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MP3 Emanuel Borok, violin / The Chamber Orchestra Kremlin - A Road Less Traveled / Works by Franz Joseph Haydn

As the title suggests, A Road Less Traveled refers to violin works by Franz Josef Haydn that should be heard more often, for their great energy and melodious beauty: performed by virtuoso soloist Emanuel Borok and the Chamber Orchestra Kremlin.

9 MP3 Songs
CLASSICAL: Traditional, EASY LISTENING: Mood Music



Details:
Emanuel Borok, violin
Soloist with the Chamber Orchestra Kremlin

Emanuel Borok, concertmaster of the Dallas Symphony Orchestra since 1985, has had a distinguished career as a soloist, chamber musician, and orchestral leader. Before coming to Dallas, Mr. Borok served for 11 seasons as associate concertmaster of the Boston Symphony Orchestra and concertmaster of the Boston Pops Orchestra. He came to Boston from Israel where he spent one season as concertmaster of the Israel Chamber Orchestra.

Born and trained in the Soviet Union, Mr. Borok received his early musical instruction at the Darzinya Music School in Riga, Latvia, where he studied with Vladimir Sturestep, who later taught Gidon Kremer, and the Gnessin School of Music in Moscow. In 1971, he became a co-concertmaster of the Moscow Philharmonic.

Emanuel Borok has made many solo appearances in Israel, Canada, France, Italy, Norway, Venezuela, Mexico, Switzerland, Holland and throughout the United States, including Carnegie Hall. His solo appearances have included the Bach Double Concerto with Yehudi Menuhin, Mozart''s Symphony Concertante with Pinchas Zukerman and Brahms'' Double Concerto with Janos Starker; chamber music with Itzhak Perlman, Lynn Harrel, and Emanuel Ax, Efim Bronfman and Christopher Hogwood. He was also featured in the Distinguished Artists Recital Series at the 92nd Street Y in New York. In addition to his highly active performing life, Borok has established himself as an internationally recognized teacher. having taught at the Tanglewood Music Center; the Academia Musicale Chigiana in Siena, Italy; and the Menuhin Festival in Gstaad, Switzerland, Royal Conservatory of Music in London and Conservatoire de Paris.

Mr. Borok has recorded the Shostakovich Violin Sonata with Tatiana Yampolsky (a recording that received a four-star rating from the Penguin Cassette Guide), the solo part of Vivaldi¹s Four Seasons with musicians from the Boston Symphony (named "Best of the Month" by Stereo Review Magazine), and Beethoven¹s Archduke Trio with pianist Claude Frank and cellist Leslie Parnas (a recording honored by Ovation).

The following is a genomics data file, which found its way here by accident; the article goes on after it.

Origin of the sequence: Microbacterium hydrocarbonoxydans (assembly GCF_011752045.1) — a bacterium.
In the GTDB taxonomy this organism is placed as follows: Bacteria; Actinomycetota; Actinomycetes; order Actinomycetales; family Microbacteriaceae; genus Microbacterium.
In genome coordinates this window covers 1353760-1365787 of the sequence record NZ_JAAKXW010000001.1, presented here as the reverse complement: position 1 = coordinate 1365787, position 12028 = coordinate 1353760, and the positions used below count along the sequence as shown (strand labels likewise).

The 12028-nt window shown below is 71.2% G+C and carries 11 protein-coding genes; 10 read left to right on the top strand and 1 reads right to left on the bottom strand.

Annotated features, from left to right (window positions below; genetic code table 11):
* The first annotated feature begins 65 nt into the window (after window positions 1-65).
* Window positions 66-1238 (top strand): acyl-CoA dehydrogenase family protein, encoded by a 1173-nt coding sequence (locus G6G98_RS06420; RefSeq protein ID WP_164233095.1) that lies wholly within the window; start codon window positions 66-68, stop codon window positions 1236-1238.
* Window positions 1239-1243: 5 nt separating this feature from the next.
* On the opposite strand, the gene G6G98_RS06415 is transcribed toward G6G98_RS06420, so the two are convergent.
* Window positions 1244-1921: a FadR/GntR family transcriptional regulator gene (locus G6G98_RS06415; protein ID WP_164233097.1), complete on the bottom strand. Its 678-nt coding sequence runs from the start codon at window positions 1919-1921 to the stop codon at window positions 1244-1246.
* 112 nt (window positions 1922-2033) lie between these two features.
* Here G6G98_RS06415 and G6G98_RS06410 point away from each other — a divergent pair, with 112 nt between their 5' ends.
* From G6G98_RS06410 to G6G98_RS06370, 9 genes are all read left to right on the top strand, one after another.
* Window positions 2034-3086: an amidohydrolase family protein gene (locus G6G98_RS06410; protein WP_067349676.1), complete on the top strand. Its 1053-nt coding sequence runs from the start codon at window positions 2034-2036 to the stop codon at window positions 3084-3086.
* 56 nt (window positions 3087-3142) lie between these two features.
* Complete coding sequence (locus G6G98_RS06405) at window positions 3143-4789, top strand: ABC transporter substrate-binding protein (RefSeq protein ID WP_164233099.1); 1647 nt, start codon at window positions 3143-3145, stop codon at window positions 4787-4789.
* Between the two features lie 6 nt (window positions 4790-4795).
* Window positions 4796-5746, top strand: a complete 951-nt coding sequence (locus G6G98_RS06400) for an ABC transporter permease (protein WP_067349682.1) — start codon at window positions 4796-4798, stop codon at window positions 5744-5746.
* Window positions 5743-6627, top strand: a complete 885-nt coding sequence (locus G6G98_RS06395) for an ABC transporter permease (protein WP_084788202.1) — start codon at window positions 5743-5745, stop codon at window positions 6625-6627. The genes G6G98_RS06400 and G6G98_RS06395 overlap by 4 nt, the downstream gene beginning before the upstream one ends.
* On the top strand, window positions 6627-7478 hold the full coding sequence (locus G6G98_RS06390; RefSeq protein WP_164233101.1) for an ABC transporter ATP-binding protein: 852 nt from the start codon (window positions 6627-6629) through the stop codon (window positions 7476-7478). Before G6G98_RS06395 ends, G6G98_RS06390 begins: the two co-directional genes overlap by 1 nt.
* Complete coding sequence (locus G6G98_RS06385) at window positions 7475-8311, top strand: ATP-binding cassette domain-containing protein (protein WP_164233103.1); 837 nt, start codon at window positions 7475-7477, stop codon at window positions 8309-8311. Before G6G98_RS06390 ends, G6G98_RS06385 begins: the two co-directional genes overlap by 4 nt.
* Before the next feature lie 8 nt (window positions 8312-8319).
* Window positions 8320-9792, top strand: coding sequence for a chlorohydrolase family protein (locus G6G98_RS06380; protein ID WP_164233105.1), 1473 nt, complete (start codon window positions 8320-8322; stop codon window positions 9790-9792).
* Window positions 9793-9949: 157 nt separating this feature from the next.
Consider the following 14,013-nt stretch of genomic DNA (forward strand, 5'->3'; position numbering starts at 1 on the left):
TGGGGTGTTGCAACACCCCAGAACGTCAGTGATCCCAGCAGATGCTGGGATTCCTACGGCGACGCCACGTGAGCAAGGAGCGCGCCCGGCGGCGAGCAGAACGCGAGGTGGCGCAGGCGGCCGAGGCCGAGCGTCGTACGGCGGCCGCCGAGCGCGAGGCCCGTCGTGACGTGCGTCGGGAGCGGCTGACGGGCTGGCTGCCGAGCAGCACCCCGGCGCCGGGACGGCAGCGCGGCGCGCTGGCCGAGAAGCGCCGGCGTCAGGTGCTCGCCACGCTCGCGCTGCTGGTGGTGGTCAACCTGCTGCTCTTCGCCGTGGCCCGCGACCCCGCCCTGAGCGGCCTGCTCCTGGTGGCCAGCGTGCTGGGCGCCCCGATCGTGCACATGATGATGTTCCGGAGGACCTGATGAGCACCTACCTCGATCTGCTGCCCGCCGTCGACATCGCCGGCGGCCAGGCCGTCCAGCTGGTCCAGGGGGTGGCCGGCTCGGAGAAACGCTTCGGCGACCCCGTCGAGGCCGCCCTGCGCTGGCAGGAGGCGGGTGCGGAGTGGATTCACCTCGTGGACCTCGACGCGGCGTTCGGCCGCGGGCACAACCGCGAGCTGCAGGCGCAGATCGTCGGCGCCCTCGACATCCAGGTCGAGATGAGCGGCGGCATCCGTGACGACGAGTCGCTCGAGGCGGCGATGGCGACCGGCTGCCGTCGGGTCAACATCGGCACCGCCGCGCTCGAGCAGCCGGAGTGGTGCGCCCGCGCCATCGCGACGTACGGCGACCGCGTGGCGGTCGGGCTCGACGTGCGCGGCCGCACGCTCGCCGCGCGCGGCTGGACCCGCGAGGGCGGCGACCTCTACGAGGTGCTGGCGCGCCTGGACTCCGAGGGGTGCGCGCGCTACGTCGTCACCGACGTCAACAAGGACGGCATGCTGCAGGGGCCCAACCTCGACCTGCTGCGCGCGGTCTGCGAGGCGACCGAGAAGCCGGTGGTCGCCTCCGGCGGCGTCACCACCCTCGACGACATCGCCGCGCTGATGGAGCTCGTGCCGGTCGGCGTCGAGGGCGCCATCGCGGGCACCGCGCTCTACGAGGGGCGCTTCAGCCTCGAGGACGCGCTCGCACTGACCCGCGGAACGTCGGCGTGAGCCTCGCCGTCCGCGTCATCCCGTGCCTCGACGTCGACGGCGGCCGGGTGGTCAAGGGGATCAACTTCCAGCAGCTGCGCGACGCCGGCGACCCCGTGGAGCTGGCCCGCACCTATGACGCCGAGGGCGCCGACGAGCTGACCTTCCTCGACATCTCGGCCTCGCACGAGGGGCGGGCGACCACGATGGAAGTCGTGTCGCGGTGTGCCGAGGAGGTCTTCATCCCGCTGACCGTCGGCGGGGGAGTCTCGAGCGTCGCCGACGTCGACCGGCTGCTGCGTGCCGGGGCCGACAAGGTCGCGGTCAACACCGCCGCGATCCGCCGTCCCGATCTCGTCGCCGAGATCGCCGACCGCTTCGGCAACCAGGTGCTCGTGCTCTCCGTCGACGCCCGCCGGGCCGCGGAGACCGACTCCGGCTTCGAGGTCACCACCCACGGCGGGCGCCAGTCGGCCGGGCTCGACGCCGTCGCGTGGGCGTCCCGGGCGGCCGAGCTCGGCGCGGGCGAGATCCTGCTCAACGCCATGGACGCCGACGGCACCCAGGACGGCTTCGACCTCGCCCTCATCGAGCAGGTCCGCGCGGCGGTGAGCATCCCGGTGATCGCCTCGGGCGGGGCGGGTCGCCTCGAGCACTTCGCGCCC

Emanuel Borok is on the music faculty of the University of Houston. His interests include photography and the study of foreign languages.


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Misha Rachlevsky, Conductor
Misha Rachlevsky''s lifetime affinity for chamber music and chamber orchestra repertoire began at the College of the Moscow Conservatory and the Gnessin Academy of Music. Born in Moscow, his violin studies began at the age of five and continued through the well-traveled path of the Russian school of string playing. After leaving the Soviet Union in 1973, he lived and worked in different countries on three continents, and in 1976 settled in the United States, becoming active in the field of chamber music. Mr. Rachlevsky founded the New American Chamber Orchestra (NACO) in 1984, and led it to international prominence, completing nine European tours in four years. In 1989, Rachlevsky accepted an offer from the city of Granada, Spain – a two-year project under which NACO became the resident orchestra of Granada while, concurrently Rachlevsky founded and led Granada’s own chamber orchestra. In 1991, in the heady aftermath of Moscow’s momentous events of August 1991, Misha Rachlevsky found it impossible to resist an opportunity presented by Claves to record Russian works for this label. When Claves concurred with his suggestion to realize the project with Russian musicians, Rachlevsky called auditions, and the Chamber Orchestra Kremlin was created.


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Fyodor Stroganov, Harpsichord
Born in Moscow, Mr. Stroganov studied harpsichord, organ and composition at the Tchaikovsky Conservatory. He continued his studies at the Paris Conservatory under the tutelage of Professor M. Chapuis. While a student he began an active performing life as an organist and harpsichord player. Mr. Stroganov received many prizes in competitions as an organist as well as a composer. He teaches harpsichord and organ at the Tchaikovsky Conservatory in Moscow and frequently performs with the Ensemble of Ancient Music under the direction of T. Grindenko in Russia and abroad.

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